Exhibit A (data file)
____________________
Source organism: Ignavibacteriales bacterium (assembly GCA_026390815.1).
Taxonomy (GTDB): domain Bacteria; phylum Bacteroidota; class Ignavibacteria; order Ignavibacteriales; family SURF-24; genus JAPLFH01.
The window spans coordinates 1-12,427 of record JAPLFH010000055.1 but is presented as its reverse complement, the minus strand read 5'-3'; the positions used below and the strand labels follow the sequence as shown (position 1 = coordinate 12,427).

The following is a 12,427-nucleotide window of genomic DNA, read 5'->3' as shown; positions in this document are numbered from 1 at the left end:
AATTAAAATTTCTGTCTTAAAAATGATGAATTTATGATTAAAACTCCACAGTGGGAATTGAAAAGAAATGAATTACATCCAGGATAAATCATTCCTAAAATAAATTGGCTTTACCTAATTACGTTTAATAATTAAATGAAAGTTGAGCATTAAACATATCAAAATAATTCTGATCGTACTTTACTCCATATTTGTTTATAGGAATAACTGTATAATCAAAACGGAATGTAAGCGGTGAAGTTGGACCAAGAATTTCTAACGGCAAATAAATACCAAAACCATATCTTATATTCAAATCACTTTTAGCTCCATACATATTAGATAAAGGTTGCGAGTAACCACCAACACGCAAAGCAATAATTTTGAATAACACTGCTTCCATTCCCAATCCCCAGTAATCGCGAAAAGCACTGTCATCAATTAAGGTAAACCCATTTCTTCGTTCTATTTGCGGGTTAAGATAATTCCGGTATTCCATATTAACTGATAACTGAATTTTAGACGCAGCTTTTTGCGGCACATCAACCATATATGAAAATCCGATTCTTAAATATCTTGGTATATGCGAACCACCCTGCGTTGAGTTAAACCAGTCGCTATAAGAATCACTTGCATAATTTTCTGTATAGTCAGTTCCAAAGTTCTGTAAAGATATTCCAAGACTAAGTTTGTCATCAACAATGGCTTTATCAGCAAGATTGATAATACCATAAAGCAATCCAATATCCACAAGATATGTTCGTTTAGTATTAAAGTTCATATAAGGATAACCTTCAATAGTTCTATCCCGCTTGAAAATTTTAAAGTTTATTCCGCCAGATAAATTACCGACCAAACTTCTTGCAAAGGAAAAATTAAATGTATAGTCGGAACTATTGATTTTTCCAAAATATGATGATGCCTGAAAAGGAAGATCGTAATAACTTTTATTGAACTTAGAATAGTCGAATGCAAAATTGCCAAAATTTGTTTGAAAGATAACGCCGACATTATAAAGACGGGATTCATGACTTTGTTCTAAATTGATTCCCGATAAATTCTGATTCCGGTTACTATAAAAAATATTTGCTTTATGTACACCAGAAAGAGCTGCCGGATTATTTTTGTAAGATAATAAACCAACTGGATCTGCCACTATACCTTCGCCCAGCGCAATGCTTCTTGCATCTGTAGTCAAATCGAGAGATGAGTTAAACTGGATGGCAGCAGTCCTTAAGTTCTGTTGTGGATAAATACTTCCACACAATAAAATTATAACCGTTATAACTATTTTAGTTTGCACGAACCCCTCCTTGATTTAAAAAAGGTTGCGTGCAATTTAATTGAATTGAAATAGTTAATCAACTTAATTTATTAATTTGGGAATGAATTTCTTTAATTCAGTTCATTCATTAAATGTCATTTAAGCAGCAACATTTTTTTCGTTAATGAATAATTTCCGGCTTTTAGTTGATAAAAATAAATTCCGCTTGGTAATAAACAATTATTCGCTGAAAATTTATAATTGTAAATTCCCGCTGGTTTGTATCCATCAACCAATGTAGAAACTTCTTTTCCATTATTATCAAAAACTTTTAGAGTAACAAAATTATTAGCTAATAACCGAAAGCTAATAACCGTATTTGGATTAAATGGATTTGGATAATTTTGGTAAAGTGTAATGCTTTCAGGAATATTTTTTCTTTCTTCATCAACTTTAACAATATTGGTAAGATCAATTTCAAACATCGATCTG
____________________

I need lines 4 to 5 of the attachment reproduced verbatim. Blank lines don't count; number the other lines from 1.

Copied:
The following is a 12,427-nucleotide window of genomic DNA, read 5'->3' as shown; positions in this document are numbered from 1 at the left end:
AATTAAAATTTCTGTCTTAAAAATGATGAATTTATGATTAAAACTCCACAGTGGGAATTGAAAAGAAATGAATTACATCCAGGATAAATCATTCCTAAAATAAATTGGCTTTACCTAATTACGTTTAATAATTAAATGAAAGTTGAGCATTAAACATATCAAAATAATTCTGATCGTACTTTACTCCATATTTGTTTATAGGAATAACTGTATAATCAAAACGGAATGTAAGCGGTGAAGTTGGACCAAGAATTTCTAACGGCAAATAAATACCAAAACCATATCTTATATTCAAATCACTTTTAGCTCCATACATATTAGATAAAGGTTGCGAGTAACCACCAACACGCAAAGCAATAATTTTGAATAACACTGCTTCCATTCCCAATCCCCAGTAATCGCGAAAAGCACTGTCATCAATTAAGGTAAACCCATTTCTTCGTTCTATTTGCGGGTTAAGATAATTCCGGTATTCCATATTAACTGATAACTGAATTTTAGACGCAGCTTTTTGCGGCACATCAACCATATATGAAAATCCGATTCTTAAATATCTTGGTATATGCGAACCACCCTGCGTTGAGTTAAACCAGTCGCTATAAGAATCACTTGCATAATTTTCTGTATAGTCAGTTCCAAAGTTCTGTAAAGATATTCCAAGACTAAGTTTGTCATCAACAATGGCTTTATCAGCAAGATTGATAATACCATAAAGCAATCCAATATCCACAAGATATGTTCGTTTAGTATTAAAGTTCATATAAGGATAACCTTCAATAGTTCTATCCCGCTTGAAAATTTTAAAGTTTATTCCGCCAGATAAATTACCGACCAAACTTCTTGCAAAGGAAAAATTAAATGTATAGTCGGAACTATTGATTTTTCCAAAATATGATGATGCCTGAAAAGGAAGATCGTAATAACTTTTATTGAACTTAGAATAGTCGAATGCAAAATTGCCAAAATTTGTTTGAAAGATAACGCCGACATTATAAAGACGGGATTCATGACTTTGTTCTAAATTGATTCCCGATAAATTCTGATTCCGGTTACTATAAAAAATATTTGCTTTATGTACACCAGAAAGAGCTGCCGGATTATTTTTGTAAGATAATAAACCAACTGGATCTGCCACTATACCTTCGCCCAGCGCAATGCTTCTTGCATCTGTAGTCAAATCGAGAGATGAGTTAAACTGGATGGCAGCAGTCCTTAAGTTCTGTTGTGGATAAATACTTCCACACAATAAAATTATAACCGTTATAACTATTTTAGTTTGCACGAACCCCTCCTTGATTTAAAAAAGGTTGCGTGCAATTTAATTGAATTGAAATAGTTAATCAACTTAATTTATTAATTTGGGAATGAATTTCTTTAATTCAGTTCATTCATTAAATGTCATTTAAGCAGCAACATTTTTTTCGTTAATGAATAATTTCCGGCTTTTAGTTGATAAAAATAAATTCCGCTTGGTAATAAACAATTATTCGCTGAAAATTTATAATTGTAAATTCCCGCTGGTTTGTATCCATCAACCAATGTAGAAACTTCTTTTCCATTATTATCAAAAACTTTTAGAGTAACAAAATTATTAGCTAATAACCGAAAGCTAATAACCGTATTTGGATTAAATGGATTTGGATAATTTTGGTAAAGTGTAATGCTTTCAGGAATATTTTTTCTTTCTTCATCAACTTTAACAATATTGGTAAGATCAATTTCAAACATCGATCTG